It’s not just me who has had their life changed by improv, many people have and we are going to hear their stories!

Today we hear from Steve an improviser who is part of London based team ABOB. Improv has taken Steve on a journey that has brought happiness, love and so much more …

How improv changed my life
Improv is a cult. We all know it. It has a set of beliefs and easy to recite mantras like ‘yes and’. There are strange rituals, or ‘warm ups’ as we call them. It can easily take over your life and drain away any free time or disposable income.
Most importantly, it attracts the strays of society and welcomes them into this eclectic community. This is where I come in, as a self confessed stray who has always felt like an outsider.
I found improv at the start of my recovery from depression, which is something that I have suffered with for a number of years. I had a gradual slide, becoming increasingly insular and my confidence and self esteem hit rock bottom. It had a debilitating effect on my life and everything around me seemed to feed into my negative feelings about myself and the existence that I had built.
The biggest realisation for me was how I had stripped away a lot of the things I enjoyed because of a consistent voice I had in my head putting me down. The main thing restricting me, was me. Once I accepted that, it allowed me to start taking steps to prove to myself that I could accomplish things and have a life that I could enjoy, rather than just endure.
Photo Credit – Keith Malda
I had a love of performance when I was younger that had deserted me when I’d started to lose belief in myself. So I decided that I would challenge myself to get back to doing something that I loved.
It started with playing music again and this helped to give me an anchor, something that I could come back to when I started to feel low. But the real step was trying improv, which I’d always thought looked like fun and knew I would find a huge challenge.
I did a day taster with Hoopla on a Saturday and even though I felt out of my depth for 99% of the time, I loved every second. There was this group of random strangers who were being playful, working together and enjoying each other’s company. I took confidence that I had actually tried it, enjoyed it and that I was occasionally funny too. It was a real revelation and I came away knowing that I wanted to do more.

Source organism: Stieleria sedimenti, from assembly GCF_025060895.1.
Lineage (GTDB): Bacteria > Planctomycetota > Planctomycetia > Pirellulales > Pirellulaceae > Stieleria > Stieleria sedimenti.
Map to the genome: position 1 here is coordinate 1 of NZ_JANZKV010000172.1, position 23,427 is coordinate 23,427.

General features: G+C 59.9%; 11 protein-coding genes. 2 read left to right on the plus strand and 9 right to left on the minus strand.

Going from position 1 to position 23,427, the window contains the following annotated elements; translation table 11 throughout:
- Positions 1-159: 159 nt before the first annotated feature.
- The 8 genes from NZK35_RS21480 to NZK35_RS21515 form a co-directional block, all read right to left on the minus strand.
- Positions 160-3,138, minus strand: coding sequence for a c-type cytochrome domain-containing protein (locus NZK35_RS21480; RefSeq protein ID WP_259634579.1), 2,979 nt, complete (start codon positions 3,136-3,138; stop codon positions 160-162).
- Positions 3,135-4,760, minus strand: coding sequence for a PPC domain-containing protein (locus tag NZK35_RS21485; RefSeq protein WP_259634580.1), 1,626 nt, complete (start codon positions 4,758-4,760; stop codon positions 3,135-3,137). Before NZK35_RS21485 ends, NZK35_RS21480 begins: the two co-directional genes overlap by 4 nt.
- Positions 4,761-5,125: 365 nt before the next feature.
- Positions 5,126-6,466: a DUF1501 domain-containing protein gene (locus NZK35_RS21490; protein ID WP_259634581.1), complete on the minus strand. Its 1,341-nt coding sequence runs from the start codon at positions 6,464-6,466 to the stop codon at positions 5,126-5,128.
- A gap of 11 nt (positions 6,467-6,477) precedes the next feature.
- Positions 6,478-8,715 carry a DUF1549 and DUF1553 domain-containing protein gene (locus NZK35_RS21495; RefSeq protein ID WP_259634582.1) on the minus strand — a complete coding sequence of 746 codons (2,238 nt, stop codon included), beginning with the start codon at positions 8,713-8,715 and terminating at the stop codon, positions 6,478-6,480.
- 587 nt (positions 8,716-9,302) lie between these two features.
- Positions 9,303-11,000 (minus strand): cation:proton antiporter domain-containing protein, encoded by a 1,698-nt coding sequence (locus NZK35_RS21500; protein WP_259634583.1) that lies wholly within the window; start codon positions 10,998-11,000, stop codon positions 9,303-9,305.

I feel that improv let’s you see people at their best. They are listening intently, concentrating on the moment. It teaches you to support and accept what the other person gives you, to work as a team, as well as being fun and funny. It was positive for me to see those qualities in myself too. It helped me to create the building blocks that got my life back on track.
I signed up for course after course, having incredible fun with each. I met an increasing number of wonderful, creative and funny people who have helped to enrich my life, even finding love along the way. I found a group of people that accepted me and we became a team with an appropriately silly name, my fantastic ABOB colleagues, who have now been performing for 18 months all across London. Some of my favourite moments ever have been with these hilarious individuals and it’s been an absolute joy to become part of this London scene.
I don’t feel that I’m completely where I want to be in life quite yet. It’s a long term project and some days are definitely harder than others. But there is no doubt that improv has enriched my life in so many ways; helping me to rekindle my love and passion for the world around me.
I’m enjoying my place in a world of Dutch clapping, Armando’s and nights at the Miller. It’s great to be part of this weird community and fully indoctrinated into the cult of improv.